6. Great wildlife
Take the Number 25 bus from the city centre and within minutes you’ll be transported into the wilds of Albufera Natural Park, home to the largest lake in Spain and one of the most important wetland areas on the whole Iberian peninsula.
Locals have fished here for generations, although mainly for eels. Today visitors can take utterly relaxing boat trips across the lake and feel a million miles from civilisation – but still within reach of a terrific restaurant.
The lakeside village of El Palmar is where locals go for long and lazy Sunday afternoons.
7. Culinary classics
Valencians take their food seriously and so they should, with magnificent produce available from the wonderfully fertile (thank you Roman irrigation) surrounding lands. Sample them all under one roof at the magnificent Central Market, a cathedral to food just off Plaza de Virgen.
Under its elegant dome you’ll find 400 market stalls selling the freshest of ingredients as well as opportunities to sample local specialties including Paella – but only for lunch, only tourists order it for dinner – summery gazpacho and arros a banda – a rice, fish and sweet potato dish.
You’ll also be able to pick up bottles of delicious but lethal agua de Valencia. The fresh orange juice base is so good it hides the gin, vodka and cava lurking beneath. You never know you’ve had one too many till you try to stand up.
There are great restaurants too, including cutting edge offerings such as La Salita, whose chef won Spain’s professional MasterChef, more traditional options such as Palacio de la Bellota, and hopping joints such as Las Lunas, set up by former hotel staff who lost their job in the downturn and who are now cooking up a storm.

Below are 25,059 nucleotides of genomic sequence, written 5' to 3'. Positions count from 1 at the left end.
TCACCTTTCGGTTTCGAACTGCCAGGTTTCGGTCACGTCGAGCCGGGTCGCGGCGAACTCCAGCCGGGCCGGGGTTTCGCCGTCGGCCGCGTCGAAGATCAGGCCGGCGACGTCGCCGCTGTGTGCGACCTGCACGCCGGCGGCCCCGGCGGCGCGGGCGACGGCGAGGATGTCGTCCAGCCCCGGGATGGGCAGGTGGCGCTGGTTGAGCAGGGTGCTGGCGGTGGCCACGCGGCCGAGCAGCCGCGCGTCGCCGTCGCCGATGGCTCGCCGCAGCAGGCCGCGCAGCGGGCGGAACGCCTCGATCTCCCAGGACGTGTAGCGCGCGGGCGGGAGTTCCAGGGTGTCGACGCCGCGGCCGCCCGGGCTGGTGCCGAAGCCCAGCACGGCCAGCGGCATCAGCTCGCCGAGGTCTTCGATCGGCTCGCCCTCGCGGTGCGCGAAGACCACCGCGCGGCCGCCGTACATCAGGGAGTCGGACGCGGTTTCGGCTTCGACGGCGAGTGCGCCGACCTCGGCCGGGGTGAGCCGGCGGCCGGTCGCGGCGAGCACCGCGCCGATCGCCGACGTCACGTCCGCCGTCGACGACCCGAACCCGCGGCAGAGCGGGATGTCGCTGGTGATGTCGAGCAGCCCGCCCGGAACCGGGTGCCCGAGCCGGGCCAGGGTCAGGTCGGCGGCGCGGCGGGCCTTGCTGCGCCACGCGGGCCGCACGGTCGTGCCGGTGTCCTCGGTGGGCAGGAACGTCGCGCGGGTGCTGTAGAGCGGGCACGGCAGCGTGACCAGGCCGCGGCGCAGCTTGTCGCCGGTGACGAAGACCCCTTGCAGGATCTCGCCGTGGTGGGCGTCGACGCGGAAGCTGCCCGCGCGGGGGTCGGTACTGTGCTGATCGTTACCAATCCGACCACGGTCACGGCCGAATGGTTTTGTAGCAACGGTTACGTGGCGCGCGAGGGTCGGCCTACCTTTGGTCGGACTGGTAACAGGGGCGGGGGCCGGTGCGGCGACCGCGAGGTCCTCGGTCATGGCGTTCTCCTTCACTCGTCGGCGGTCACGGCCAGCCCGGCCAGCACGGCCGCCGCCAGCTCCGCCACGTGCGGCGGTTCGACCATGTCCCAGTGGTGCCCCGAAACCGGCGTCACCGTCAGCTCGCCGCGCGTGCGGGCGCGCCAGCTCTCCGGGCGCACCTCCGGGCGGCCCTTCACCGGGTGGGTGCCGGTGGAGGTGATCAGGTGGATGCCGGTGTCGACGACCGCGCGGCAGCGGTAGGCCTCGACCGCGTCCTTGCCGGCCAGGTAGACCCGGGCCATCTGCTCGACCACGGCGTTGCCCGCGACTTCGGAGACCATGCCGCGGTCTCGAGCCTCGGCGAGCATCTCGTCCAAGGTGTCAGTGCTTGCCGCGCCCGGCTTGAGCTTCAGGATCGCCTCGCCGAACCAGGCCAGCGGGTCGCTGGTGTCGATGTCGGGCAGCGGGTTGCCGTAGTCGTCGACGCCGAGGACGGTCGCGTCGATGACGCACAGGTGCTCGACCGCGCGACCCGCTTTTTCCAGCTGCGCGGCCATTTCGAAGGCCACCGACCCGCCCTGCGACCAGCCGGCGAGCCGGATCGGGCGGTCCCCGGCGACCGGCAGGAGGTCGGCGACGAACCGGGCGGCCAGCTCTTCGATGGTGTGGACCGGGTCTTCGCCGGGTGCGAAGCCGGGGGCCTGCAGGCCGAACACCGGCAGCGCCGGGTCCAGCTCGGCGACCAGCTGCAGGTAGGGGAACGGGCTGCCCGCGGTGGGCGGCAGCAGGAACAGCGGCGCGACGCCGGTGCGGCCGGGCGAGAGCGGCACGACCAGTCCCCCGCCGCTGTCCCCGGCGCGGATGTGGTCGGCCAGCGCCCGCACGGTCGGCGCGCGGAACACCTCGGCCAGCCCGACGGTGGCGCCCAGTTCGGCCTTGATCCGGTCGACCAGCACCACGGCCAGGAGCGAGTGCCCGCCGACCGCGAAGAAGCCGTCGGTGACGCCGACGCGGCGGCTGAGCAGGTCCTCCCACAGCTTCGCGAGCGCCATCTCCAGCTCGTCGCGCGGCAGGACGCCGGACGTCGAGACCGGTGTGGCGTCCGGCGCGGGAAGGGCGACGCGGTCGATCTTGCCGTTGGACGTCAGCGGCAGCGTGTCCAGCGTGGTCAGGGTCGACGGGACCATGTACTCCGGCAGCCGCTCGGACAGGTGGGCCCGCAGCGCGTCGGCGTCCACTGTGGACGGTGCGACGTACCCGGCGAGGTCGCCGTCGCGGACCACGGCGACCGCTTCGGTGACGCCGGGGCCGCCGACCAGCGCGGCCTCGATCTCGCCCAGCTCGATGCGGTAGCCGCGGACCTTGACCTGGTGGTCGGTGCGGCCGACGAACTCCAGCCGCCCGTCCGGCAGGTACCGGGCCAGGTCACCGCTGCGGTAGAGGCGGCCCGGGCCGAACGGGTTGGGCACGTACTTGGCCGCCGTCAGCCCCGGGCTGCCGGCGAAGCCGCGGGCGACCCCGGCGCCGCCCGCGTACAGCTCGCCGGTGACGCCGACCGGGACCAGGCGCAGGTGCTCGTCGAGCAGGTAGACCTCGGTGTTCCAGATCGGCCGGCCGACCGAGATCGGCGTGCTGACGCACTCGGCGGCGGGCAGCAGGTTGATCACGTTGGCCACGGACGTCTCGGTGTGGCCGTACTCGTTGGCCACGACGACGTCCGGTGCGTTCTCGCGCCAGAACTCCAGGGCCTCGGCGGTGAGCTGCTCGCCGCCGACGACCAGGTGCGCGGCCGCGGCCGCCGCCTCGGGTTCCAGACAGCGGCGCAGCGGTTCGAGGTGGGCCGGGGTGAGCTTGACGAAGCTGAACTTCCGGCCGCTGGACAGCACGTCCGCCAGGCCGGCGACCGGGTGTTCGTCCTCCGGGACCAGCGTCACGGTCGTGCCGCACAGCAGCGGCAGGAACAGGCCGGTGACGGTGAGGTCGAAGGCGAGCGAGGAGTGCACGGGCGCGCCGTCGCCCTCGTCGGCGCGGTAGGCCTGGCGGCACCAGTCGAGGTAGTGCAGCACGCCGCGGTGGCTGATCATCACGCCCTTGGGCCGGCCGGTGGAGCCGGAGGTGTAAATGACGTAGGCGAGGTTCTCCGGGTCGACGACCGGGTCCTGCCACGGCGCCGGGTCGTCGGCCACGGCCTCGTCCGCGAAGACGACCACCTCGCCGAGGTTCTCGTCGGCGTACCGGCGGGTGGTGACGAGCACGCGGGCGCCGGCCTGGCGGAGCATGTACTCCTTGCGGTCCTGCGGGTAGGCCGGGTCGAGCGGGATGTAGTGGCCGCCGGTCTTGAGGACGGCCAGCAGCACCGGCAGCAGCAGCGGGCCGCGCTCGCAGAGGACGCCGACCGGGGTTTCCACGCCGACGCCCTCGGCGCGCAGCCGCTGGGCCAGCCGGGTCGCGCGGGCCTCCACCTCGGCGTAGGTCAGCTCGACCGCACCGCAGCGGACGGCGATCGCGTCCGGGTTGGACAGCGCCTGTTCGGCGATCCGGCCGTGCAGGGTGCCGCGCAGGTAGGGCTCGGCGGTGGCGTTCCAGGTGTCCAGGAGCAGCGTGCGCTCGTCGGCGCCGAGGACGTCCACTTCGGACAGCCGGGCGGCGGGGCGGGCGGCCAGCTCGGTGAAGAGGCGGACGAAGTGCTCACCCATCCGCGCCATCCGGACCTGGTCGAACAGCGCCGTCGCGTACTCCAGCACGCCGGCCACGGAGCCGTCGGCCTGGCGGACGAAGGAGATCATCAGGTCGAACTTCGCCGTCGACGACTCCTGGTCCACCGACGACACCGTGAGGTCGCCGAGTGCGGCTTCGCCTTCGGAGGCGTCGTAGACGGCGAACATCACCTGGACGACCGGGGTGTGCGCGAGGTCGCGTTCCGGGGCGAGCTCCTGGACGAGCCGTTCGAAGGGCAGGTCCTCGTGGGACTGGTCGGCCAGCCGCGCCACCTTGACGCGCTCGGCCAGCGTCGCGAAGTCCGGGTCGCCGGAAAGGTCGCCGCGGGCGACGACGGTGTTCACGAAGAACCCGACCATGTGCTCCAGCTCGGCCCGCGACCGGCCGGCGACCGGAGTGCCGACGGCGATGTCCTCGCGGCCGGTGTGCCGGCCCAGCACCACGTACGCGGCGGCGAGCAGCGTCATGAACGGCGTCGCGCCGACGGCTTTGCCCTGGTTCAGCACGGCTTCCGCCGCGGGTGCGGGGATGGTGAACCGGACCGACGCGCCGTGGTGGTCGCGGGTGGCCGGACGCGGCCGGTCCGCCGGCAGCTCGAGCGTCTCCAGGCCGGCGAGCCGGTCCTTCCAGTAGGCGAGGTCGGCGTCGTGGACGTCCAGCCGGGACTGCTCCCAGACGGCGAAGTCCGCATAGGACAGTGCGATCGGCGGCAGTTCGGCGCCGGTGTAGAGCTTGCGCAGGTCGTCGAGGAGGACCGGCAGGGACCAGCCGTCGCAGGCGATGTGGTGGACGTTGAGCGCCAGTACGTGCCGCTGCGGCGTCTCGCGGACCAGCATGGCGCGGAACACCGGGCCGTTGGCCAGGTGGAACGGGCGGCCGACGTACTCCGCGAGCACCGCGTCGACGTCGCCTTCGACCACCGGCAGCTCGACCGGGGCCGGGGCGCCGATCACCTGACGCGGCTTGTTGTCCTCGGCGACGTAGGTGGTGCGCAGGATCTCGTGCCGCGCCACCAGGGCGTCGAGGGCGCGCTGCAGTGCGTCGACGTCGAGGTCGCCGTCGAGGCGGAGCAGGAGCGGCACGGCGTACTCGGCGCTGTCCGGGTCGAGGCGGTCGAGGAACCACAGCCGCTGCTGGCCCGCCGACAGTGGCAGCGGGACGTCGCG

8. Laid-back nightlife
Few places are as convivial as Valencia by night. No doubt the fact that it’s a student town has a lot to do with that. Of the 70,000 students here, around 4,000 are Erasmus students from overseas. In fact, it’s the most visited city under the international student programme.
Then again, maybe it’s the agua de Valencia. Find out for yourself at fabulous bars such as the magnificent Cafe de las Horas or its little sister, the new Laboratorio bar, in the historic city centre, or in clubs such as Upper Club.
Located on the Gran Vía del Marqués del Turia, in the posh part of town, this club has staff so good looking you know all they had to do was send a selfie and the job was theirs.
9. Cool Calatrava
Architect Santiago Calatrava transformed the port end of the city with his space age City of Arts and Sciences complex.
Iconic though it may be, not everyone was happy with the seven building complex. It has seen complaints – and even legal action – over the durability of some of the masonry work.
On top of this has been general grumbling about spending on white edifices rather than on education or healthcare while in the grip of recession.
On the plus side, the buildings certainly helped put previously overlooked Valencia on the international tourism map, not just for their design but for housing great visitor attractions such as a fantastic aquarium and science museum as well.
10. A river runs through it
The most wonderful feature of Valencia is the city centre park that runs right through it. Snaking through the city over nine kilometres, it’s a long green lung that came about when, in the 1950s, the River Turia flooded once too often and was diverted away from the city.
Dictator General Franco – not a man to be trifled with – wanted to turn the site into a motorway, but the locals drew on their inner gladiator and objected, demanding a city park instead. Designed for locals, not tourists, it’s viewed – and used – by them as their front garden. Once again fortune favoured the brave.